Could you walk down that trench? I couldn’t. I know all the usual answers: training, duty, responsibility to the men under your command. None of them really answer the question, do they? Call it courage and hold your manhood cheap if you cannot begin to match it.

But you heard nothing about it, did you? You heard, instead, about the sadists until you couldn’t stand to hear any more and then you heard more. You heard about the man from an ancient war who did or did not toss medals away until you couldn’t care about it less and then you heard more.

If you were unfortunate enough to read the words of George Will, professional spinster, this morning, you read his handy guide to S&M:

Americans must not flinch from absorbing the photographs of what some Americans did in that prison. And they should not flinch from this fact: That pornography is, almost inevitably, part of what empire looks like. It does not always look like that, and does not only look like that. But empire is always about domination. Domination for self-defense, perhaps. Domination for the good of the dominated, arguably. But domination.
--No Flinching From the Facts (washingtonpost.com)

That’s what the Washington Post brought you this morning. Why? Because you haven’t had your nose rubbed in this enough yet. How does George Will and the Washington Post know this? Because it would seem that, as of this morning, Donald Rumsfeld still has his job. That’s what is important to the writers and editors of the Post and the other “leading” news organizations today. The prison story with its tops and bottoms and naked images that can be run in the paper with a little discrete blurring here and there is important to these organizations because it is something they can understand. It’s permissible porn and they like it, they really, really like it. Indeed, it would seem that George Will likes it a little too much.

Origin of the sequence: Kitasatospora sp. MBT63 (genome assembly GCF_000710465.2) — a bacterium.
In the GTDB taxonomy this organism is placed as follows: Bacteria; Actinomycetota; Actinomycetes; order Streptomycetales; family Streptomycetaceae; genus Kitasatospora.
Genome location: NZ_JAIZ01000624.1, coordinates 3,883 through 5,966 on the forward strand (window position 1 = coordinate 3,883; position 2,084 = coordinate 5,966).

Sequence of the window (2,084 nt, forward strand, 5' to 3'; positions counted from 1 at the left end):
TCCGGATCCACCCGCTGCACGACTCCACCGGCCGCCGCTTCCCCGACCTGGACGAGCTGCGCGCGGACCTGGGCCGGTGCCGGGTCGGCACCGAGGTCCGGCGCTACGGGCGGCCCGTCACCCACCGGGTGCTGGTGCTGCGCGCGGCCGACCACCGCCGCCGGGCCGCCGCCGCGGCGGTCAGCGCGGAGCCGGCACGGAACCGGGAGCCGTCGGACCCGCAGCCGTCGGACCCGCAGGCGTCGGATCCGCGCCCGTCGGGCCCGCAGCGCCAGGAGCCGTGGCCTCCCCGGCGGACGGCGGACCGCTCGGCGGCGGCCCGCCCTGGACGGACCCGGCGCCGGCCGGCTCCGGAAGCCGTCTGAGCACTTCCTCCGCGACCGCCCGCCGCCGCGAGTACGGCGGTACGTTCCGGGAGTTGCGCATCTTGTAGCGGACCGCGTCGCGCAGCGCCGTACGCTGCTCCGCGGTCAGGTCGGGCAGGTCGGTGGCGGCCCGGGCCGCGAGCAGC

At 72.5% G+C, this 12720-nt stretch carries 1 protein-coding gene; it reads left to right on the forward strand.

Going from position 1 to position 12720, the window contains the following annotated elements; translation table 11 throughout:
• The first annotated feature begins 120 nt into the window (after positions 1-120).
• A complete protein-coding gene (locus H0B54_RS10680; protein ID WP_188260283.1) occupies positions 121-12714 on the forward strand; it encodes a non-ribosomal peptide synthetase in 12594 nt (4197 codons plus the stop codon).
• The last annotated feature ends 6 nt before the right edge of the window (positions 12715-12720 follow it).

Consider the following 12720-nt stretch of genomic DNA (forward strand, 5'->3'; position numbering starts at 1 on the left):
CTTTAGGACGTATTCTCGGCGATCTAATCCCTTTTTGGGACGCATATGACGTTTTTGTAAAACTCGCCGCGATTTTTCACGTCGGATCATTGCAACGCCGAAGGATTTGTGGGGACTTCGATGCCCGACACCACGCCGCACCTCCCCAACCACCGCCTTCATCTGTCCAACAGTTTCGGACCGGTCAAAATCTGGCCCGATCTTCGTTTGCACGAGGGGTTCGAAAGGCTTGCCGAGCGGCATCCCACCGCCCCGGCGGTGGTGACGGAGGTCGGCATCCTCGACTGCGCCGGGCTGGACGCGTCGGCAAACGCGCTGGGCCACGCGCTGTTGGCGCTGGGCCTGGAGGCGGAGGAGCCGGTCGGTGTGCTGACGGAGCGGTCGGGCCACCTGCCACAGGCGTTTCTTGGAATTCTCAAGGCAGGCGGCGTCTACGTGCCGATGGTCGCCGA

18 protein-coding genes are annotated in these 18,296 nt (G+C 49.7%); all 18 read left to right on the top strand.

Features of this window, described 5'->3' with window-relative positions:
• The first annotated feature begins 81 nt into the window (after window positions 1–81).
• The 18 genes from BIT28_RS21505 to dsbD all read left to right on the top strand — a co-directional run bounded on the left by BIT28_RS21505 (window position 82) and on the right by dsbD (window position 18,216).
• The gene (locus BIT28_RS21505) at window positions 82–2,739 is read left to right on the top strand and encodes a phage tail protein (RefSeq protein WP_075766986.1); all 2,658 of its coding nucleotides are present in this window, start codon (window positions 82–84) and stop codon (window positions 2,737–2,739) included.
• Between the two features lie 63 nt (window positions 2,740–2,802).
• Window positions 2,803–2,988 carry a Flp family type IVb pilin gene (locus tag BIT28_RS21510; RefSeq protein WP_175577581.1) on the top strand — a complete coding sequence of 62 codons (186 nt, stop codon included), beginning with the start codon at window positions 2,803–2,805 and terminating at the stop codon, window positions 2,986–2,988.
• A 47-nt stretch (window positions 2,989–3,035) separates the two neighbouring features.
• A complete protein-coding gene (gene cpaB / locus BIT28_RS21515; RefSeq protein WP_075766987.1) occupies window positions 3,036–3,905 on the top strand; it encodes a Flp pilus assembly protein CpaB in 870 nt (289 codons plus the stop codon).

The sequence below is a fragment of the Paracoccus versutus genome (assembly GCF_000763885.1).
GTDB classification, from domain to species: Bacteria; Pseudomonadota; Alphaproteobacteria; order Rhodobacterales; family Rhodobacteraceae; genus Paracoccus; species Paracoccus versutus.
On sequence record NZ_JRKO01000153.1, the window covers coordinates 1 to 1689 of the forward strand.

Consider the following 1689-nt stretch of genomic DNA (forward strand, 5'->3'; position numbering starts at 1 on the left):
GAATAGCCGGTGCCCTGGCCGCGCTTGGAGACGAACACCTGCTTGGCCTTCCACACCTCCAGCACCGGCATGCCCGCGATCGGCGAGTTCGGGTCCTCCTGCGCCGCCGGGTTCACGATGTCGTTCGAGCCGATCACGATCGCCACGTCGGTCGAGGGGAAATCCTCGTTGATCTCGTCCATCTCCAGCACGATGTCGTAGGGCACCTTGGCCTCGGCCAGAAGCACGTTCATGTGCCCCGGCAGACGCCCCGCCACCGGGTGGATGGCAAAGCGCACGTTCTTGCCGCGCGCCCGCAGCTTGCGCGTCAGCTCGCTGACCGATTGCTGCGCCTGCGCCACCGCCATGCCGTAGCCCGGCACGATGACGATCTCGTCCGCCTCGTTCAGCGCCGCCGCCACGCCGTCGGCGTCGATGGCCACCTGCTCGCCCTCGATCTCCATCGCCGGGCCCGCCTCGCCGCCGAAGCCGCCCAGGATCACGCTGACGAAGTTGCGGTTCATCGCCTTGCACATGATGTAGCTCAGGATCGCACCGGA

Courage, though, real physical courage that requires a man to put the lives of his comrades above his own life, is beyond the shrunken moral scope of those who’ve spent the last week grinding out every last drop of rancid, phony outrage out of the Iraq Prison centerfolds they been displaying. Outrage and shock may have been permissible and even correct at the outset of the incident, but now doesn’t it seem as if there’s an element of perverse enjoyment creeping into the whole thing?

I began this comment thinking that it was an outrage that a report on the heroism of Capt. Brian R. Chontosh wasn’t deemed worthy of comment by the “leaders” of the “leading news organizations” of the United States.

I’ve changed my mind.

It is they who are not worthy of him.
Posted by Vanderleun at May 11, 2004 11:13 AM
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By R.W. "Dick" Gaines
GySgt USMC (Ret.)